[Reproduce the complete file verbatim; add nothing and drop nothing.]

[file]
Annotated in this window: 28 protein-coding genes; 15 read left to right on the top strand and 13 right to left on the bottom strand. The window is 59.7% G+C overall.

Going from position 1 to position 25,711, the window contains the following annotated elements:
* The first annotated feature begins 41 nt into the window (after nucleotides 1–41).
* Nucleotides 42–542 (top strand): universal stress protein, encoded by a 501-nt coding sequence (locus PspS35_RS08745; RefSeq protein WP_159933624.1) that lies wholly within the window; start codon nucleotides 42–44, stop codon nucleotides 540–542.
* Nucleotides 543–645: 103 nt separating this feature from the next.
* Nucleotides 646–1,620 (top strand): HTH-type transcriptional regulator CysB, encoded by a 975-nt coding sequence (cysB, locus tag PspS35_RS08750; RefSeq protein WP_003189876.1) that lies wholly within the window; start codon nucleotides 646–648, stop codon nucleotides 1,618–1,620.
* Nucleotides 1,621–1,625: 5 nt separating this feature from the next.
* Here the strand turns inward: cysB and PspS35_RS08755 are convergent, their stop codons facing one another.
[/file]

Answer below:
Annotated in this window: 28 protein-coding genes; 15 read left to right on the top strand and 13 right to left on the bottom strand. The window is 59.7% G+C overall.

Going from position 1 to position 25,711, the window contains the following annotated elements:
* The first annotated feature begins 41 nt into the window (after nucleotides 1–41).
* Nucleotides 42–542 (top strand): universal stress protein, encoded by a 501-nt coding sequence (locus PspS35_RS08745; RefSeq protein WP_159933624.1) that lies wholly within the window; start codon nucleotides 42–44, stop codon nucleotides 540–542.
* Nucleotides 543–645: 103 nt separating this feature from the next.
* Nucleotides 646–1,620 (top strand): HTH-type transcriptional regulator CysB, encoded by a 975-nt coding sequence (cysB, locus tag PspS35_RS08750; RefSeq protein WP_003189876.1) that lies wholly within the window; start codon nucleotides 646–648, stop codon nucleotides 1,618–1,620.
* Nucleotides 1,621–1,625: 5 nt separating this feature from the next.
* Here the strand turns inward: cysB and PspS35_RS08755 are convergent, their stop codons facing one another.